Today the X and microserf generations are swollen with young people yearning to express the creative energies buried in their hearts, seeping from every pore of their beings. They ache to change to heal the world. Is it still possible? Is it too late? Is there anyone (a group?) left to show the way to be an example? To be a guide? A mentor? James Joyce, King of Modernism, said the idea of the hero was nothing but a damn lie that the primary motivating forces are passion and compassion. As late as 1984 people were laughing at George Orwell. Today, as we finally move into an Orwellian culture of simulation life on the screen landscape, can we remember passion and compassion or has the postmodern ironic satyric deathinlifegame laugh killed both sperm and egg? Is there anywhere worth going from here? Is it any wonder that today's youth have adopted Jack Kerouac, Allen Ginsberg, William S. Burroughs, Herbert Huncke, Gregory Corso, Neal Cassady, Lawrence Ferlinghetti, Amiri Baraka, Robert Creeley, David Amram, Diane di Prima, Ed Sanders, Anne Waldman, Bob Dylan, Hunter S. Thompson, The Clash, Sonic Youth and all the other Beat Generation and related poets, writers, artists, musicians as their inspirational, life-affirming antinomian ancestors? These are people who have stood and still stand up against unreasoning power/right/might, looked that power in the eyes and said NO I don't agree with you and this is why. And they have spoken these words, not for money or for fame, but out of life's deepest convictions, out of the belief that we, each one of us, no matter our skin color our economic status our political religious sexual preferences, all of us have the right to live to dream as we choose rather than as some supposed higher moral authority prescribes for us.

I choose to be an antinomian warrior.

Can art matter? Is it merely a gold exchange for the rich? The crucible of Published In Heaven alchemical art blends the terrible beauty of the natural world with questions of global social conscience. Published In Heaven poems stories songs art films photographs defy categorization. They are original.

What is involved in the process of artistic creation? And how is that process related to space and time? What makes it possible for a handful of Nabi, of Druidhs, to maneuver in a molecular universe, where immersion at will into things and being other than self is readily accomplished, rather than the dreary chore of drudging through the thick cellular world? The answers are simply complex and like truth, time and water they constantly slip through fingers away, away but the past recalled becomes present again and in a sense when we look anywhere including back into the past we are looking with some form of anticipation which is an attribute of future time so where are we really? How do how will poets, writers, musicians, artists, filmmakers, photographers, inhabitors of the creative realms of the 21st Century respond to these questions? Some respond with ironic, comic faith, some with passion, with compassion, without which the intelligent sensitive creature will inevitably traverse the Valley of The Shadow of Death encountering Angst, Despair, Ennui, and possibly Suicide. The sensitive individual poet writer musician artist filmmaker photographer prophet, the empath whose natural ability is negative capability, ineluctably chooses the life-game quest of self-creation in the possibly infinite probability of possible realities in the self-contained inter-connected Ocean of Consciousness.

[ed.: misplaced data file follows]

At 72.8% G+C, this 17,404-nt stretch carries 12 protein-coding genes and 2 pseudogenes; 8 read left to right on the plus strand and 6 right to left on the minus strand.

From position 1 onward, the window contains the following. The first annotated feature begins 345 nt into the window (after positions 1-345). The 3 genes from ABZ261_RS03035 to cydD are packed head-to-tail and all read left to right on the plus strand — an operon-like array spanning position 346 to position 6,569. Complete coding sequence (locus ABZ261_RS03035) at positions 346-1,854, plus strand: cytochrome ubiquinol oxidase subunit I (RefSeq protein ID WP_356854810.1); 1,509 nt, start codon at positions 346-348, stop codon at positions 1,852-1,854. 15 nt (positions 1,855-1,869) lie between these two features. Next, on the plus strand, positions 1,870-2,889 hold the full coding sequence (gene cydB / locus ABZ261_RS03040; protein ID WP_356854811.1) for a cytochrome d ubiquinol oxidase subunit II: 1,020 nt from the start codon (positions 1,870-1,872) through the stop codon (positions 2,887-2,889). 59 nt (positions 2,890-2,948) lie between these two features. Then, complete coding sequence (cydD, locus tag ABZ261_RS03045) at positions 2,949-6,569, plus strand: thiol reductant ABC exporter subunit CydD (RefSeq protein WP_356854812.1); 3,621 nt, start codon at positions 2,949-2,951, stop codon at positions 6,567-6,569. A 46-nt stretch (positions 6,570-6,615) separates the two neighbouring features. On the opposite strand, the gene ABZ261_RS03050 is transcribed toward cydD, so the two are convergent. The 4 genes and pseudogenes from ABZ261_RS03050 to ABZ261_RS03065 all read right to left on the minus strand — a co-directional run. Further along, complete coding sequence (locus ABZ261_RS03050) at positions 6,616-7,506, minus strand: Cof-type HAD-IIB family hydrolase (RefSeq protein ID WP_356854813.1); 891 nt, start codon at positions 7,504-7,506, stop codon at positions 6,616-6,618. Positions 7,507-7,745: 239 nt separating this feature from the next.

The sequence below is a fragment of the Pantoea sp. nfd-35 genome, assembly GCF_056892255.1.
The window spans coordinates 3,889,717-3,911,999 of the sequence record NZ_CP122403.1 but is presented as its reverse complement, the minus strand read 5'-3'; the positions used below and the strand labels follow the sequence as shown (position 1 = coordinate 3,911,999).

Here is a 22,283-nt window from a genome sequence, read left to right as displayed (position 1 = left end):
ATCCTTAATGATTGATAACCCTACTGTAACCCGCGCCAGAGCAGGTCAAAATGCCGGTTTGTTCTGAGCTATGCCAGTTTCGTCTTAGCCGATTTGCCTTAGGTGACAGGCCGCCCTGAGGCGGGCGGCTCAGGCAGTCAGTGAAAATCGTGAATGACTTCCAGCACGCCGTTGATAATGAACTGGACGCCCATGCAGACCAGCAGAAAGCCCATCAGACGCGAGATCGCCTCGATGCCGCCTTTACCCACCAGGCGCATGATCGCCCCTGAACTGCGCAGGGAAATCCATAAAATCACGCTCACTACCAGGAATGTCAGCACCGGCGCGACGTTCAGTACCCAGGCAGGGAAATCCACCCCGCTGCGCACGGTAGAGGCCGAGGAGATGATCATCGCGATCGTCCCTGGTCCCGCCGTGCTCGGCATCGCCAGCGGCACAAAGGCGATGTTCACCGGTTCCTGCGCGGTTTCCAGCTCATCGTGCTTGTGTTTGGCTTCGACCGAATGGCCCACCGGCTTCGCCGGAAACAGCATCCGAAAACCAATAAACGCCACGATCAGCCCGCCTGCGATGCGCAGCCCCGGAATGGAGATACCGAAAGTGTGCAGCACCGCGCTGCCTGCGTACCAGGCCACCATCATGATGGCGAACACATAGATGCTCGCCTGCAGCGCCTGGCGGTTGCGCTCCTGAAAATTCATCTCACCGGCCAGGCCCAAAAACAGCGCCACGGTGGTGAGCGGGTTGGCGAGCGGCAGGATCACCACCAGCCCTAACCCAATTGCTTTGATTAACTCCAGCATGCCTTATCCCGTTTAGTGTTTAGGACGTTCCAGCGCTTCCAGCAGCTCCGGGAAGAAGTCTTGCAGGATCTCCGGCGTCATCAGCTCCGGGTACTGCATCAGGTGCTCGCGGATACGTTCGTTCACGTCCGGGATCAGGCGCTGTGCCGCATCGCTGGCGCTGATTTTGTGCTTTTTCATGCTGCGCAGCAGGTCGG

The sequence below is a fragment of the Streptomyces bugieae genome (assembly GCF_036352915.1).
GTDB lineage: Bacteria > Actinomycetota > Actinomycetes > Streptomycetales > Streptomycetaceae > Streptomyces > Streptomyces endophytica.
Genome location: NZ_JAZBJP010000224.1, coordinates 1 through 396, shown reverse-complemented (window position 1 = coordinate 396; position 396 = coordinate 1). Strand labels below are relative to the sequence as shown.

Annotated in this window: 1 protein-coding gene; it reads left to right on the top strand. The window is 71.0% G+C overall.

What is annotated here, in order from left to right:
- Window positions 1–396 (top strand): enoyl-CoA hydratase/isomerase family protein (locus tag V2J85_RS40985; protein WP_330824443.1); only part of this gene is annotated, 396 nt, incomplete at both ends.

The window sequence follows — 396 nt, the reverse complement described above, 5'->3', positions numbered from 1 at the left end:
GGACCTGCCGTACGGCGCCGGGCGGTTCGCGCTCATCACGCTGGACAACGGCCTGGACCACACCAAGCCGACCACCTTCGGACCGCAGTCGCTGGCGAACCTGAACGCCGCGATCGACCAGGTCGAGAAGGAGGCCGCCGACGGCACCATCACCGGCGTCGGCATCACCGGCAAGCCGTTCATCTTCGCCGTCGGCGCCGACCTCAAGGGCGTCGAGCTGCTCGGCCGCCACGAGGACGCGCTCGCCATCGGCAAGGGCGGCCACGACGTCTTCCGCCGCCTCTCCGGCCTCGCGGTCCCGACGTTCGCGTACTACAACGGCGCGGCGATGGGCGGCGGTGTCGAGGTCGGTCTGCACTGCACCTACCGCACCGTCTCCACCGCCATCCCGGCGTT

So, where are you going? Please answer the question. Can art matter?

There are no answers, only questions.

My argument for The Ocean of Consciousness reaches back to the early experiential understanding of holy while reaching forward beyond the limits of dialectical gnosticism to an alchemy that also transcends divisions inherent in the alienation the fragmentation of Deep Modernism and the superficial chaos of postmodernism. I agree to a point with Turkle's argument that "The goal of healthy personality development is not to become a One, not become a unitary core, it's to have a flexible ability to negotiate the many - cycle through multiple identities." Having multiple identities, being legion, may lead to the apparent conclusion that we are walking on quicksand, that there is no solid ground that all is chaos. Even if you are a cryptanalyst and are able to turn into "plaintext the coded messages of Lacan but also the utterances of French existentialists, deconstructionists, poststructuralists, and all the other sibilant schools that flowed out of postwar France" (McCormick) what leads you to believe that the deadly serious egocentric humor of postmodernism where theory is lauded as more important than text (whatever text might be: book, song, painting, film, life, etc) can possibly be the final word? Deconstructing a text does not designify does not make the text less than what it was before you playfully surgically took it apart and, if you're a good mechanic, put it back together again even if you gave it new features. No matter how much taking apart deconstructing you do there will always remain something, a meaningful essence that cannot be destroyed.

Lightninged Passion compassion filled art matters.